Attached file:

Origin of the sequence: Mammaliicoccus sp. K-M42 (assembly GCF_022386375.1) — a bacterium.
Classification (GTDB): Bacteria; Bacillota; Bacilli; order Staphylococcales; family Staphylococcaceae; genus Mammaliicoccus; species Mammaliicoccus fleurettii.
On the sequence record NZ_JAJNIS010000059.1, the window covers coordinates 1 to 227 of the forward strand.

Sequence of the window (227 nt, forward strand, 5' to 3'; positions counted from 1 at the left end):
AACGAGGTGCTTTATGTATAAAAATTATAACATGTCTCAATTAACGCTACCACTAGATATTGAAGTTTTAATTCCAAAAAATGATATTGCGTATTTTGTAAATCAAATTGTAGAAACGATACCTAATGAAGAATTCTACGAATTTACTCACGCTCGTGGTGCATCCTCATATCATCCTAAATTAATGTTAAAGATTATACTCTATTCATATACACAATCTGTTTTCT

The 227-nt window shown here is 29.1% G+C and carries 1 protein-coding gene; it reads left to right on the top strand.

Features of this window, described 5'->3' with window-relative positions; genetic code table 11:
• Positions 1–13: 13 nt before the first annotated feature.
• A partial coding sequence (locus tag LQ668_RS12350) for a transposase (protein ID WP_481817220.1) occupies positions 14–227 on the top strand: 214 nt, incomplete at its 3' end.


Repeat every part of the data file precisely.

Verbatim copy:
Origin of the sequence: Mammaliicoccus sp. K-M42 (assembly GCF_022386375.1) — a bacterium.
Classification (GTDB): Bacteria; Bacillota; Bacilli; order Staphylococcales; family Staphylococcaceae; genus Mammaliicoccus; species Mammaliicoccus fleurettii.
On the sequence record NZ_JAJNIS010000059.1, the window covers coordinates 1 to 227 of the forward strand.

Sequence of the window (227 nt, forward strand, 5' to 3'; positions counted from 1 at the left end):
AACGAGGTGCTTTATGTATAAAAATTATAACATGTCTCAATTAACGCTACCACTAGATATTGAAGTTTTAATTCCAAAAAATGATATTGCGTATTTTGTAAATCAAATTGTAGAAACGATACCTAATGAAGAATTCTACGAATTTACTCACGCTCGTGGTGCATCCTCATATCATCCTAAATTAATGTTAAAGATTATACTCTATTCATATACACAATCTGTTTTCT

The 227-nt window shown here is 29.1% G+C and carries 1 protein-coding gene; it reads left to right on the top strand.

Features of this window, described 5'->3' with window-relative positions; genetic code table 11:
• Positions 1–13: 13 nt before the first annotated feature.
• A partial coding sequence (locus tag LQ668_RS12350) for a transposase (protein ID WP_481817220.1) occupies positions 14–227 on the top strand: 214 nt, incomplete at its 3' end.